<jubalh>hmm i am running a binary distribution but used funtoo before that. maybe guix is just perfect to what i need in many cases. one case is that i am not happy with the compilation defaults of some packages i use, and guix would be a nice way to gain control over it without getting trouble with the systems package manager (i suppose)
<gibal>greetings folks! life treating you all well i hope?
<gibal>i was thinking about trying guix - but i dont know any scheme or even lisp. i understand it is in beta, in your seasoned opinions do you think there is enough documentation on the net for me to learn as i go?
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<rekado>gibal: there's a pretty comprehensive manual included with Guix. I suggest reading/skimming the manual first.
<rekado>mark_weaver: thanks for merging the gtk-path-patch branch!
<gibal>thank you, think im going to give it a try today, i usually use slackware - great thing about it not being update for ages is any problems ive ran into someone else has already asked about it and had the question answered! guess a manual is the same thing but all in one place
<jubalh>Can somebody tell me how I can contribute to the git repo? I am used to GitHub and it's pull requests. how does it work on savannah?
<civodul>but it's interesting because by leaving so many degrees of freedom, their "distro" provides very few guarantees
<rekado>Recently I've been wishing for a little script that prepares a container with packages from the store linked to "expected" locations that would allow the user to run pre-built software for other distributions.
<rekado>(maybe this already works with "guix environment" and an explicit list of packages)
<rekado>but I suspect it's an issue with the board's firmware rather than the compiler I built.
<rekado>Today I updated a terrible piece of software at work and I even wished they provided a Docker image rather than this mess: bundled JDK, Mono for F#, Scala, Python, Perl, libgcc, libfortran, tons of Python packages such as scipy, Tomcat, ... and more.
<lfam>I'm trying to apply a bunch of patches to w3m. Some of then have a prefix of -p1 and other -p0. Is there a way to specify (patch-flags) multiple times?
<mark_weaver>lfam: no, sorry. the patches will need to be modified to all use the same -pN flag
<lfam>Hmm, I don't like this path. We are going to end up doing our own amount of non-trivial development trying to keep on top of all the important patches. I'm hoping that the old w3m authors declare the project abandoned so we can just use the Debian fork.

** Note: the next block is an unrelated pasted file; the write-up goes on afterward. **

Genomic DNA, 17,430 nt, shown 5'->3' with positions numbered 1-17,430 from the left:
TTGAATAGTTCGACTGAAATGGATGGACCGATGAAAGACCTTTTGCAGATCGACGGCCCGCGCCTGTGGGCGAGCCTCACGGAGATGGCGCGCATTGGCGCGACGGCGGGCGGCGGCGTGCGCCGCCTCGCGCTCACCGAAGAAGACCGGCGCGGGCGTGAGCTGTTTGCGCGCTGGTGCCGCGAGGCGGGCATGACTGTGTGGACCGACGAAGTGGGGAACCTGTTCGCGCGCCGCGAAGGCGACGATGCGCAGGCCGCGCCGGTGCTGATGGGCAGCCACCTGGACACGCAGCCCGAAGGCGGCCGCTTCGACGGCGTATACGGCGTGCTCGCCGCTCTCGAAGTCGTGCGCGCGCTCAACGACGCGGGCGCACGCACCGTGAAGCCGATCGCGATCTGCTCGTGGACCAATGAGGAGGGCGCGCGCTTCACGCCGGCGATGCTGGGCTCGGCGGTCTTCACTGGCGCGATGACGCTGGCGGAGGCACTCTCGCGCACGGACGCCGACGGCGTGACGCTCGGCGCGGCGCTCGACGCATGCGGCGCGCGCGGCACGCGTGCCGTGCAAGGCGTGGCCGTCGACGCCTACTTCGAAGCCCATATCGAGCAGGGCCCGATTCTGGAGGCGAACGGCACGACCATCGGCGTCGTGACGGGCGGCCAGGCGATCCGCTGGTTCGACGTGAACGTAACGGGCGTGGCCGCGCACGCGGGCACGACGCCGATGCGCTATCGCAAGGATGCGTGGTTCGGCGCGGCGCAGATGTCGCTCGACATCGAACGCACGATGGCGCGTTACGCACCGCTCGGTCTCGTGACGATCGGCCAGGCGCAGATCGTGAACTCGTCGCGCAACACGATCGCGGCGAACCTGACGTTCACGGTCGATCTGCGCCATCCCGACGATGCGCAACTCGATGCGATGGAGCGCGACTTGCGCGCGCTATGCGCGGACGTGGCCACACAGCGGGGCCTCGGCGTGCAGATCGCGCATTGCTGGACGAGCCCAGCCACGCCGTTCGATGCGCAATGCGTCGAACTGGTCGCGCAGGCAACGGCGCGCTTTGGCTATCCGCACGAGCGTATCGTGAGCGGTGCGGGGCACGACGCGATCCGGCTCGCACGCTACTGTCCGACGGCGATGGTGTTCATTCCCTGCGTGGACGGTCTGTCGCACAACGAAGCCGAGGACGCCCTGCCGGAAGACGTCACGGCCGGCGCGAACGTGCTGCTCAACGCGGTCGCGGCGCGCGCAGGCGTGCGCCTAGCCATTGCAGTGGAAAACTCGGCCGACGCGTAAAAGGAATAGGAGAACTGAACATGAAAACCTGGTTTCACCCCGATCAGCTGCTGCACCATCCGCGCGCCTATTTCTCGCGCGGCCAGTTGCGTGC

<rekado>sneek: later tell civodul I'm using the exact same SVN revision and branch of GCC as the binary declares to have used. But I'll again compare the tarball with the SVN checkout to see if there's anything else that needs patching.
<lfam>Guest65701: Almost! Make the title start with "doc:" and end with a period, as in commit daa8922abc. Usually, you also name the manual section where the changes are made, but since this is just correcting typos throughout the manual, I don't think that's necessary.
<lfam>So, just change the title. Listing all the occasions is not necessary here, in my opinion.
<Guest65701>lfam: oh my problem was that i looked at commit db5a94445f3b21b307c73ea72ed495bda891ef28
<lfam>In that commit, the changes to the docs are just describing the changes in the `guix package` code. They are not the focus of the changes so they don't get top billing
<sneek>civodul, rekado says: I'm using the exact same SVN revision and branch of GCC as the binary declares to have used. But I'll again compare the tarball with the SVN checkout to see if there's anything else that needs patching.
<rekado>no difference between the GCC sources; but the binutils sources probably do differ.
<rekado>I wonder if it wouldn't be best for me to use the tarball of source tarballs for this toolchain, rather than fetching from SVN and git directly.